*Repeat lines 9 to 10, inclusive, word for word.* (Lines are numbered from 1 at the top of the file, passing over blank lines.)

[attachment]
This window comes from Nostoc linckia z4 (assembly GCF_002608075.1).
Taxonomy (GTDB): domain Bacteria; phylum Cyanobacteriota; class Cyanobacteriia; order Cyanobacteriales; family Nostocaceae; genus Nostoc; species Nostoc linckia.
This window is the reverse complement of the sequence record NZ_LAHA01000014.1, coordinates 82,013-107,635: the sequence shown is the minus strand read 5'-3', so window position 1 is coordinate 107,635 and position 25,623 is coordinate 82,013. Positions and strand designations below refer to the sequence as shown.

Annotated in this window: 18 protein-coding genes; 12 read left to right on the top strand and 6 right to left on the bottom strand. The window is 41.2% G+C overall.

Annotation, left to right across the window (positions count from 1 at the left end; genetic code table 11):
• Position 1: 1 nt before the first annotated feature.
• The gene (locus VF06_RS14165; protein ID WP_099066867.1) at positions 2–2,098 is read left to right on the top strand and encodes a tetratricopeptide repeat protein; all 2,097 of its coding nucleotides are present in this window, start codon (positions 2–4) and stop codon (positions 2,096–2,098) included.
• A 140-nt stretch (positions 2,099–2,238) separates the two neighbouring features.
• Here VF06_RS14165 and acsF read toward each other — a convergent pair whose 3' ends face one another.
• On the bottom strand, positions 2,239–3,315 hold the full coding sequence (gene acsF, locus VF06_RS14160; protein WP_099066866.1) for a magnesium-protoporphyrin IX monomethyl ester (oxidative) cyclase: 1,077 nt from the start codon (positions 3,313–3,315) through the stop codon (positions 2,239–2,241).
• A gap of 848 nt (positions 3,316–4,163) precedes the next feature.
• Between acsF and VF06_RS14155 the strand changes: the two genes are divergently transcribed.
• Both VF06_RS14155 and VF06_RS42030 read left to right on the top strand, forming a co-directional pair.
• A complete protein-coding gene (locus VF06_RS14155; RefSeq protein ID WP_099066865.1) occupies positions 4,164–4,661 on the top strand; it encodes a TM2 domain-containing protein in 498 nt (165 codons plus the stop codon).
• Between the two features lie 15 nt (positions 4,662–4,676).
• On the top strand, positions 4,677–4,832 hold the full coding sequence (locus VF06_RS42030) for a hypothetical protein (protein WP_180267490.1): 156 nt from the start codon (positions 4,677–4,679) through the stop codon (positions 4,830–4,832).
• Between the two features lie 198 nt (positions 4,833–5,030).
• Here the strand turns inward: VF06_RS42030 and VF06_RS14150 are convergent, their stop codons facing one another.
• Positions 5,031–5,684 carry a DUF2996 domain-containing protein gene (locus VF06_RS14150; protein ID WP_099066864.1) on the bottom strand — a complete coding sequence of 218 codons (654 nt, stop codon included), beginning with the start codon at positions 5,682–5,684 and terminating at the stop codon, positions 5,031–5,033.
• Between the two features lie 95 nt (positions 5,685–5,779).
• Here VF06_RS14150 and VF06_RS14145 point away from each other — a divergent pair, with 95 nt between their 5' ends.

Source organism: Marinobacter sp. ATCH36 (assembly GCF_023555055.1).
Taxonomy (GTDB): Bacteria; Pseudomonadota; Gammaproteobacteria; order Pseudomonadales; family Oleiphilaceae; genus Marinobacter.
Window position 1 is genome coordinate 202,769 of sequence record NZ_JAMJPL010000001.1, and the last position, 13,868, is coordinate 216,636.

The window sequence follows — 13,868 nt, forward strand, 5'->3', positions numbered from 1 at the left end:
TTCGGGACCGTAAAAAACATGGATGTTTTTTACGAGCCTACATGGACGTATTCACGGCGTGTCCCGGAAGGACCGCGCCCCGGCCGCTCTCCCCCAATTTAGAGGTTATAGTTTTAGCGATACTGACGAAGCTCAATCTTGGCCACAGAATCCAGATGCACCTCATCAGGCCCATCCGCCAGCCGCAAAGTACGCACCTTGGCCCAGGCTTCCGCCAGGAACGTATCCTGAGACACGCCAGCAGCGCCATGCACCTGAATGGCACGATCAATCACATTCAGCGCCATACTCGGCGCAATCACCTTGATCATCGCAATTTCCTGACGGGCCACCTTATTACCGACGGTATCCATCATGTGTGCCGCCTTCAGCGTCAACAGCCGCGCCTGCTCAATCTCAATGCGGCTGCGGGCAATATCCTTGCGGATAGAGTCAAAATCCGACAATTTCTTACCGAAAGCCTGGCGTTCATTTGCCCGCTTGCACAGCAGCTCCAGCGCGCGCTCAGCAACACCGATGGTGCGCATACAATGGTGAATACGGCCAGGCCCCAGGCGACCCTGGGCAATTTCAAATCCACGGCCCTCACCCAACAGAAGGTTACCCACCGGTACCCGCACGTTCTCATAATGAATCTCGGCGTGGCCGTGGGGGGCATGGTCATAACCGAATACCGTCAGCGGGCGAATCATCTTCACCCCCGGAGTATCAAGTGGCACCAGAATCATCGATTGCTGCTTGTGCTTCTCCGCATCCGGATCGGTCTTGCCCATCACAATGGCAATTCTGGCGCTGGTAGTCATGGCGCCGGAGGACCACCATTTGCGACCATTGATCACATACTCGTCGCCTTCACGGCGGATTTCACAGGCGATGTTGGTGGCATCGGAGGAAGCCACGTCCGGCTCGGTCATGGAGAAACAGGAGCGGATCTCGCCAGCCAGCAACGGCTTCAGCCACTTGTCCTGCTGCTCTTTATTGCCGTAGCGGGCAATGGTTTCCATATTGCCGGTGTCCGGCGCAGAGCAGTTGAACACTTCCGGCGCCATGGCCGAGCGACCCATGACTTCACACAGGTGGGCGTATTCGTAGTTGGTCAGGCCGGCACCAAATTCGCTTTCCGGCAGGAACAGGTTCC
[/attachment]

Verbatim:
• Here VF06_RS14165 and acsF read toward each other — a convergent pair whose 3' ends face one another.
• On the bottom strand, positions 2,239–3,315 hold the full coding sequence (gene acsF, locus VF06_RS14160; protein WP_099066866.1) for a magnesium-protoporphyrin IX monomethyl ester (oxidative) cyclase: 1,077 nt from the start codon (positions 3,313–3,315) through the stop codon (positions 2,239–2,241).